good luck,

al






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 09-17-2000, 10:07 Post: 19846
Rick Morgan



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 Log splitters

Al--that's the kind of information I was hoping for. The TPH splitters are appealing because they come right along with you and, as you point out, are a good bit cheaper. Does anybody have any negative experience on the hydraulic TPH splitters (which seem to be relatively unpopular, given they're being phased out by several mfrs)? A related, basic question which I'm not sure how to phrase--what is the relationship between hydrostatic drive, hydraulic power, and engine HP? Does the drain on HP and/or hydraulics depend on whether the tractor is moving (ie, hydrostatic system engaged) or standing still? A question the book Richard suggests probably answers: The hydraulic pump capacity on my NH 33D is reported as 7.6 gpm, while the "total pump flow" is listed as 12.2 gpm--what is the difference, and why is "flow" higher than "capacity"?

As always, hoping to benefit from the collective knowledge--thanks!

Rick






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 09-17-2000, 13:48 Post: 19854
moj



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 Log splitters

I have used a stand alone splitter on and off for 15 years purchased from Northern Tool to split about 40-50 cords of wood and it does a great job and is still running strong...24" x 4" cylinder, 5 HP engine (still goes for about $900)... Am also considering getting a 3PH splitter as the stand-alone belongs to my dad and a bit hard to get a hold of when I need it.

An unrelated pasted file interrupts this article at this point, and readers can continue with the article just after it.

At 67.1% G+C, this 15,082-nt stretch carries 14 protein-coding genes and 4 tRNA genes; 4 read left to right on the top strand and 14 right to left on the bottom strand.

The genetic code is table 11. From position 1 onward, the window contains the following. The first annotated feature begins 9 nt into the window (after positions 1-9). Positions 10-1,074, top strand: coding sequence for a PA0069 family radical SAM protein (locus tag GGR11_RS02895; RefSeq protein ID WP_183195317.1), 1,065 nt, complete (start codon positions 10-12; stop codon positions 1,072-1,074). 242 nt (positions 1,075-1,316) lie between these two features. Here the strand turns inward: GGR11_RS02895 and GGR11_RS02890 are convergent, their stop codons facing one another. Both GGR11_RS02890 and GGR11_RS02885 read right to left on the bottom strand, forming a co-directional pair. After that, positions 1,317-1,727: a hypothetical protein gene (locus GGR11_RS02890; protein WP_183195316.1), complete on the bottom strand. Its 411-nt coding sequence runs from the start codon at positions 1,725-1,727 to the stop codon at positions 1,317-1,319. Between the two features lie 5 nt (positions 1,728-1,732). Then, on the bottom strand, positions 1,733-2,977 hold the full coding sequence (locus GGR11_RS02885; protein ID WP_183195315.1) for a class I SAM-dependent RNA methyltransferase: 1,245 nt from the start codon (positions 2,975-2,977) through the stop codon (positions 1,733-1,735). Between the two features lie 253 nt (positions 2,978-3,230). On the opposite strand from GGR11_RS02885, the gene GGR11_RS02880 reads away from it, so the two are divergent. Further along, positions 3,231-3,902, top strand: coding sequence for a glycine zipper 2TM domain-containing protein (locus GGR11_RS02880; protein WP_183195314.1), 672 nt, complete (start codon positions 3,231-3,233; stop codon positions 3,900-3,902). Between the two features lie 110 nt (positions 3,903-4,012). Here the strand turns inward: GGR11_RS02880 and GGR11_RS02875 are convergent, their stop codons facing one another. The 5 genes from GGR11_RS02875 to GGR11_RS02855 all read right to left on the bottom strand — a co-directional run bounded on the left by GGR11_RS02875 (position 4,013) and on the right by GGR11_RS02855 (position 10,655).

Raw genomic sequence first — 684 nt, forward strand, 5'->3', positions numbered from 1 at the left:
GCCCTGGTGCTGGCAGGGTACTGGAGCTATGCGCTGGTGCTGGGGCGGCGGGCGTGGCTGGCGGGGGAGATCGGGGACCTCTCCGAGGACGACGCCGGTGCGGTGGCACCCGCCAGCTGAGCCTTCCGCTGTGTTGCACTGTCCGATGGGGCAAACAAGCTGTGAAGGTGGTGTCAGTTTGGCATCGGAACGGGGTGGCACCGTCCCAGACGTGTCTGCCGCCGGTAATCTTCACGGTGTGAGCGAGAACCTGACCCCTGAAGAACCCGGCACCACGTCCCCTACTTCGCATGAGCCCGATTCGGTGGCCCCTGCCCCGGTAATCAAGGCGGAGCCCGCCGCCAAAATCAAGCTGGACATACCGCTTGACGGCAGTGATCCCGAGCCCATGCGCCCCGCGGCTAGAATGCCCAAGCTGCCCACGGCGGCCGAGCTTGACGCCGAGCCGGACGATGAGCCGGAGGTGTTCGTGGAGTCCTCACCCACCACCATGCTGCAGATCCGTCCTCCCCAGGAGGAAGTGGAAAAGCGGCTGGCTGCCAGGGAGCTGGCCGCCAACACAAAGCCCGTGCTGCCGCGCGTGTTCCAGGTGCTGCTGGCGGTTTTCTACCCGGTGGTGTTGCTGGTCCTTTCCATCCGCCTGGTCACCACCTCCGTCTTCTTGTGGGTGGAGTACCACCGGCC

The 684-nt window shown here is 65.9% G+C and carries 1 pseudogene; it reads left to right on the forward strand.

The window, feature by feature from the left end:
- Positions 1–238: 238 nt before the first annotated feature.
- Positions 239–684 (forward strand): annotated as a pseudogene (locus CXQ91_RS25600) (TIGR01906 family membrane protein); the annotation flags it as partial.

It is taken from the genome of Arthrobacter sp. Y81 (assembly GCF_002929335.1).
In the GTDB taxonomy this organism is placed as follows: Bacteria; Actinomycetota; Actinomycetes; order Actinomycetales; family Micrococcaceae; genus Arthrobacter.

I have a JD 870 and think it has enough hydro capacity...my only concern is that the Northern splitter has a 2 stage pump which basically doubles splitting force when splitting a piece of tough wood which seems to really help at times when it kicks in...the JD hydro is only "single stage" and I am a bit concerned as to what will happen when it gets over-loaded by a pice of tough wood. I always try to not overload the Northern splitter, but every now and then can see the advantage of the 2 stage pump when it 'down shifts'.

Was thinking that maybe next time I get a hold of the splitter I can 'splice it in' to my aux hydro on the JD and see how it performs. Another concern I have is the hydro on the splitter used 1/2" hoses/fittings vs 3/8" fittings on the JD...Seems the JD will somewhat restruct throughput to the splitter since I would have to adapt the hoses between the 2 parts of the system (3/8" to 1/2"Wink yeah right.

I believe that by the time I buy a valve/hoses/quick connects that the cost for the 3ph splitters is about $550 vs $900 for the standalone...not a bad price difference for a turn-key splitter with engine ready to go vs one I need to plumb into the JD.

Clear as mud? - MOJ